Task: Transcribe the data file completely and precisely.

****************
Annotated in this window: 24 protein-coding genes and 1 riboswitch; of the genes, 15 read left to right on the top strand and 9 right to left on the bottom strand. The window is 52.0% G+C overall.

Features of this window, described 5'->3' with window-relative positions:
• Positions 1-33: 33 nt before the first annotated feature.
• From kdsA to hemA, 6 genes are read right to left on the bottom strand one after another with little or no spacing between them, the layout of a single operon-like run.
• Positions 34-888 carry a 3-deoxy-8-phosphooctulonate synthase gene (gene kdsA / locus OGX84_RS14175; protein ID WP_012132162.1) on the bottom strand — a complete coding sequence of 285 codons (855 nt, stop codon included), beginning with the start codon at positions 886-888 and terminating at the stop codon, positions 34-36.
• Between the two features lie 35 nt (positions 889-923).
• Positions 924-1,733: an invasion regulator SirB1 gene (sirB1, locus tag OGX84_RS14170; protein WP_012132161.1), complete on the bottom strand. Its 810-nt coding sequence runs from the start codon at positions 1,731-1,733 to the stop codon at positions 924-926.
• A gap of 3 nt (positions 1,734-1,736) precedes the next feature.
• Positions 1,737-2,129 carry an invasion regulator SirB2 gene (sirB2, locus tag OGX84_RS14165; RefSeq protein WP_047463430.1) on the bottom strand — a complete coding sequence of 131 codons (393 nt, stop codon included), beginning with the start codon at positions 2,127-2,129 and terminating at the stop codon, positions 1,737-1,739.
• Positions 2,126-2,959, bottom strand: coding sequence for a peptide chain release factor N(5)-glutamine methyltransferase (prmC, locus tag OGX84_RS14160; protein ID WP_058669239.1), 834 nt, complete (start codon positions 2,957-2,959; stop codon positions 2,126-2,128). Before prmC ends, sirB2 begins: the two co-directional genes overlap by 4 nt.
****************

Annotated in this window: 24 protein-coding genes and 1 riboswitch; of the genes, 15 read left to right on the top strand and 9 right to left on the bottom strand. The window is 52.0% G+C overall.

Features of this window, described 5'->3' with window-relative positions:
• Positions 1-33: 33 nt before the first annotated feature.
• From kdsA to hemA, 6 genes are read right to left on the bottom strand one after another with little or no spacing between them, the layout of a single operon-like run.
• Positions 34-888 carry a 3-deoxy-8-phosphooctulonate synthase gene (gene kdsA / locus OGX84_RS14175; protein ID WP_012132162.1) on the bottom strand — a complete coding sequence of 285 codons (855 nt, stop codon included), beginning with the start codon at positions 886-888 and terminating at the stop codon, positions 34-36.
• Between the two features lie 35 nt (positions 889-923).
• Positions 924-1,733: an invasion regulator SirB1 gene (sirB1, locus tag OGX84_RS14170; protein WP_012132161.1), complete on the bottom strand. Its 810-nt coding sequence runs from the start codon at positions 1,731-1,733 to the stop codon at positions 924-926.
• A gap of 3 nt (positions 1,734-1,736) precedes the next feature.
• Positions 1,737-2,129 carry an invasion regulator SirB2 gene (sirB2, locus tag OGX84_RS14165; RefSeq protein WP_047463430.1) on the bottom strand — a complete coding sequence of 131 codons (393 nt, stop codon included), beginning with the start codon at positions 2,127-2,129 and terminating at the stop codon, positions 1,737-1,739.
• Positions 2,126-2,959, bottom strand: coding sequence for a peptide chain release factor N(5)-glutamine methyltransferase (prmC, locus tag OGX84_RS14160; protein ID WP_058669239.1), 834 nt, complete (start codon positions 2,957-2,959; stop codon positions 2,126-2,128). Before prmC ends, sirB2 begins: the two co-directional genes overlap by 4 nt.